The attack by North Vietnamese army and Viet Cong guerrilla forces in South Vietnam known as the Tet Offensive began fifty years ago on January 30th, 1968. It was one the largest and most important battles of the long Vietnamese war. During the Tet Offensive, provincial capitals, villages, and military bases in the U.S.-supported Republic of South Vietnam were overrun. Even the American Embassy in Saigon briefly became a battleground. Elsewhere, brutal combat virtually leveled the city of Hue during a month of fighting, and U.S. forces were under siege at combat base Khe Sanh for two months.
The multi-pronged offensive, named Tet after the Vietnamese Lunar New Year, proved to be a military defeat for the Communists. Their forces were beaten back across the country with high casualties. The South Vietnamese uprising they had hoped to spark did not materialize. Yet the coordinated attack stunned Americans. For a war that was as political as it was military, the audacity of the Communist forces shocked Americans at home.
Americans had been told for years that the war was being won. Indeed, in November 1967, General William Westmoreland, the commander in Vietnam, had announced that the U.S. was confident “there was light at the end of the tunnel.” (That same phrase had been heard in 1953, in French, during France’s unsuccessful effort to re-colonize Vietnams when it was known as French Indochina.)
Americans may have won the battles of Tet, but the war was an entirely different thing. Not surprisingly, the Tet Offensive has been obsessively studied from an American perspective. But what about the North Vietnamese perspective?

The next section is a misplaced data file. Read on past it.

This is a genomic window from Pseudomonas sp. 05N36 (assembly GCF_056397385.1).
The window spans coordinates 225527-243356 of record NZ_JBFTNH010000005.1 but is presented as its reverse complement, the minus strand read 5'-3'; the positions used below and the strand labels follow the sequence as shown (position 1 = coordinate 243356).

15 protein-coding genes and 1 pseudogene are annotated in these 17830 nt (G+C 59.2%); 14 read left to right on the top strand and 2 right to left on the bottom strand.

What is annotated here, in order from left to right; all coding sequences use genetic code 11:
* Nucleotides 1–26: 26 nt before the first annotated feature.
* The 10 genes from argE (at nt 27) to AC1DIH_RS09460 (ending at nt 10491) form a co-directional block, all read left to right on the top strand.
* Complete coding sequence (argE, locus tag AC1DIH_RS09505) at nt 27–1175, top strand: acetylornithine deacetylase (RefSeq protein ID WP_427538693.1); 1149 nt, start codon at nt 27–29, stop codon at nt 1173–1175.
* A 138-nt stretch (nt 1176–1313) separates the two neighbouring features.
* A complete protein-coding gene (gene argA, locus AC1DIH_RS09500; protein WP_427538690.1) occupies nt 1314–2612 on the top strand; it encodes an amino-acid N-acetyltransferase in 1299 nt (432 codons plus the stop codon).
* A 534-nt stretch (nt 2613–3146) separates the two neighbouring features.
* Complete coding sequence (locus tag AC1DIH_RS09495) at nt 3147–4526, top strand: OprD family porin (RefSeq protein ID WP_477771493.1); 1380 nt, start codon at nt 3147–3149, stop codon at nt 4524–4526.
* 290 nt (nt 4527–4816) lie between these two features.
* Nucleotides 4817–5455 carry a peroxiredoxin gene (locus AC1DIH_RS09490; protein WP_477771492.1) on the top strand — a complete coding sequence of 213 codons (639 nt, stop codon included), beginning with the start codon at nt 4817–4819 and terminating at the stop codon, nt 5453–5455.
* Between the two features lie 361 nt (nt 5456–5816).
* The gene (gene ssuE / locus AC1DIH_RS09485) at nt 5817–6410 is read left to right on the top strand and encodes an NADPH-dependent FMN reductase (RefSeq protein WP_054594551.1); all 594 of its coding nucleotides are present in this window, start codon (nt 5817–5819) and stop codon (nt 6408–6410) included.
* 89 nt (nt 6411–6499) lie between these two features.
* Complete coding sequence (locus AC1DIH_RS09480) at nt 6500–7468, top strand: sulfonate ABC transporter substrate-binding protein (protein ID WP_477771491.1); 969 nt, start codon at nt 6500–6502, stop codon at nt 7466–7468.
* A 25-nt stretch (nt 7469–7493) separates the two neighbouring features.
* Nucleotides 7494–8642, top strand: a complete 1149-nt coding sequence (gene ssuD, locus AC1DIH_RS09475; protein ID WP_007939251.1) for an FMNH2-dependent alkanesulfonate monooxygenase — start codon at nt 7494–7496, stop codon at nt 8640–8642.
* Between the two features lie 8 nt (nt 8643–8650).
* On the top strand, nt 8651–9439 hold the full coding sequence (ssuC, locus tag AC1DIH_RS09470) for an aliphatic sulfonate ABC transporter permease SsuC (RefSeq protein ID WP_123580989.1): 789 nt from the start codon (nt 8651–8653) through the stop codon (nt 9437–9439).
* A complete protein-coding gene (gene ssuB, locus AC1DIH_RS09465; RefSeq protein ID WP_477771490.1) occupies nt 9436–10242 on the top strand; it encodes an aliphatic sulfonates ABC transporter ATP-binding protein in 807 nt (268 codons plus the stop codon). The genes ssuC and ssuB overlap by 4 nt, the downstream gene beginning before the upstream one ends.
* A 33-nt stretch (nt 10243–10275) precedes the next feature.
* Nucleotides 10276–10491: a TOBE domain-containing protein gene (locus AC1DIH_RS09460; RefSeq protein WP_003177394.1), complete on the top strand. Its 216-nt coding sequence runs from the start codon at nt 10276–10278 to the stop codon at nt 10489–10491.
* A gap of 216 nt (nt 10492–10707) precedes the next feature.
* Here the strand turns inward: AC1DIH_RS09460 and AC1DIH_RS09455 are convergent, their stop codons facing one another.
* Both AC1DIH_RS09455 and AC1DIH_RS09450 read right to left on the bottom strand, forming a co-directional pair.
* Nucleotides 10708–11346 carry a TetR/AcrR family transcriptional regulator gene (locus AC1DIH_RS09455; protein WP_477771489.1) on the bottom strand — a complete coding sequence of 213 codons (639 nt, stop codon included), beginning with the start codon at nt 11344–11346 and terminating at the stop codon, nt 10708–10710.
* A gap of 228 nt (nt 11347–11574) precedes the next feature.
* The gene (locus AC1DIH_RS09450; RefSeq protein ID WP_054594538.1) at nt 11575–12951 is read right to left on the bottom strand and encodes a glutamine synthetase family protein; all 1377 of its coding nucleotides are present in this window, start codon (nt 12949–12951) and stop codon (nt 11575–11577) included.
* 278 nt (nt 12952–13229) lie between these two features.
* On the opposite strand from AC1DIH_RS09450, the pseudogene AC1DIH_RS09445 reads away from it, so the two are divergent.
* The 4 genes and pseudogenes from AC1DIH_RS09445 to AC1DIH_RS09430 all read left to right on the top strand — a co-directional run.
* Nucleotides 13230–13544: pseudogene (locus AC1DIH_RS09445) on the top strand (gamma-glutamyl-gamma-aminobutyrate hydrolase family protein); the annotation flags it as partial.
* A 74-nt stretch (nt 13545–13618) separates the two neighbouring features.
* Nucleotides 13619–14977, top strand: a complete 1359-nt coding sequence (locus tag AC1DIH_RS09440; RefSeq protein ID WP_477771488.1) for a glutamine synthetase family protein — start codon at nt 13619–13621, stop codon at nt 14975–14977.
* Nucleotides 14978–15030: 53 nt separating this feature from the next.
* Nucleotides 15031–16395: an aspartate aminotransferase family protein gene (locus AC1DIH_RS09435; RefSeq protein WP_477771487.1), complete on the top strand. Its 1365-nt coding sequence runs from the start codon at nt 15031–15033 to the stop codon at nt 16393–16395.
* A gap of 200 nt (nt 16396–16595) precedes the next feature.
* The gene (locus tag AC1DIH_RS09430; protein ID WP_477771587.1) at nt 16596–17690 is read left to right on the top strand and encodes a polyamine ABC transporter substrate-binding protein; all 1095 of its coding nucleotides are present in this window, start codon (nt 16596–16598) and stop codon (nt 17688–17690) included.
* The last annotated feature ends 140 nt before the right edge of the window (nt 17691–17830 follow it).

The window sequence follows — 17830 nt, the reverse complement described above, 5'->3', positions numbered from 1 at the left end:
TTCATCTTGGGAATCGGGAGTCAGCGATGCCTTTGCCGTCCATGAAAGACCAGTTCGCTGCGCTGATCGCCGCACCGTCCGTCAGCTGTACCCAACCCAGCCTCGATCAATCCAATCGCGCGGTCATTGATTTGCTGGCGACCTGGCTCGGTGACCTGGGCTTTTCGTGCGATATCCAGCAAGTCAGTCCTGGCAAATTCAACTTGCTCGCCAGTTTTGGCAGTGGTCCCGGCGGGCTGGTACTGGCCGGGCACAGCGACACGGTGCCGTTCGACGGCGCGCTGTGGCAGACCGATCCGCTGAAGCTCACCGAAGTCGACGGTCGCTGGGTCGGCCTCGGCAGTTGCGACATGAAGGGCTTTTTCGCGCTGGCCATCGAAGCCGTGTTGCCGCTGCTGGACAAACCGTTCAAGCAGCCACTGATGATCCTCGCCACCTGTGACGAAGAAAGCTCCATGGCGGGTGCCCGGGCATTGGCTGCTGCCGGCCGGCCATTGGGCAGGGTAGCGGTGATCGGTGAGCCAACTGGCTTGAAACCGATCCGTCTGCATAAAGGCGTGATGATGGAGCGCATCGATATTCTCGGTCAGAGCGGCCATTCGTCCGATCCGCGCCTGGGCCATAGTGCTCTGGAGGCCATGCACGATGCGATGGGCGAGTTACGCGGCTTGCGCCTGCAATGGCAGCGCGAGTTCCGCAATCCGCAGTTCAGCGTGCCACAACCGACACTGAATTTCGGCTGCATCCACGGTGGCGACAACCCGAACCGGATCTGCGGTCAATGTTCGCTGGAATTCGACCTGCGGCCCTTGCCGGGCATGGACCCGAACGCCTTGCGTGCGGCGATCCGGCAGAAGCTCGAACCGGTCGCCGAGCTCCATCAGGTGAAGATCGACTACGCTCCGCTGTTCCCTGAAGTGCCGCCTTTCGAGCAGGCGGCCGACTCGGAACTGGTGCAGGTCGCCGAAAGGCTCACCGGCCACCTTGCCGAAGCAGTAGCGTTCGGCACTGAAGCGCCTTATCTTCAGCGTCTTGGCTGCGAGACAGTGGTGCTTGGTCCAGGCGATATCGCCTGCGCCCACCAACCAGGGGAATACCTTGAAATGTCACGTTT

Historian Liên-Hang T. Nguyen looks into what is known about how North Vietnam’s ruling Vietnam Workers’ Party (VWP) conceptualized what they called the General Offensive and General Uprising. Vietnamese records are far from an open book, but it is clear that the VWP was keenly aware of the American political situation. The comprehensive attack during Tet was in this sense successful: President Lyndon B. Johnson decided not to run for reelection in 1968 in the face of the growing political crisis over the continuing war. He also ended the bombing of North Vietnam. (The bombing would be re-started by Richard Nixon).
Naturally, the leadership of North Vietnam had its own political divisions. “The launching of the Tet Offensive signified the end of a bitter, decade-long debate within the VWP,” writes Nguyen.
Nguyen, who came to the U.S. as a refugee child, is now a professor of history at Columbia University, where she is writing a comprehensive history of the Offensive. In this in-depth article, she begins her analysis of North Vietnam’s domestic and international politics with the Geneva Accords of 1954. That treaty marked the end of France’s re-colonization effort and the deepening of American involvement after their strong support for the French.
Factions within the VWP debated the whole course of the war. Should they develop North Vietnam first as a socialist state (these were the “moderates”) as a model to drive the eventual reunification with the South? This faction was also eager to end the ceaseless terror of American bombing. The more radical faction (Nguyen calls them “hawks” in an echo of the hawks and doves terminology so prevalent in the U.S. at the time) was oriented towards armed struggle in the South. The larger context here was the Cold War and the Sino-Soviet dispute.
The Vietnamese bristled at attempts by Beijing (which urged the more militant approach) and Moscow (which supported the moderates and negotiation, but also sent more arms than China) to control things locally. The “Sino-Soviet split enabled the VWP to maintain its autonomy, but with difficulty.” The communist party of Vietnam purged its ranks of moderates in 1967, paving the way for an all-out attack (first conceived in 1963) when the time was right. The first new moon of the year fifty years ago was evidently that time.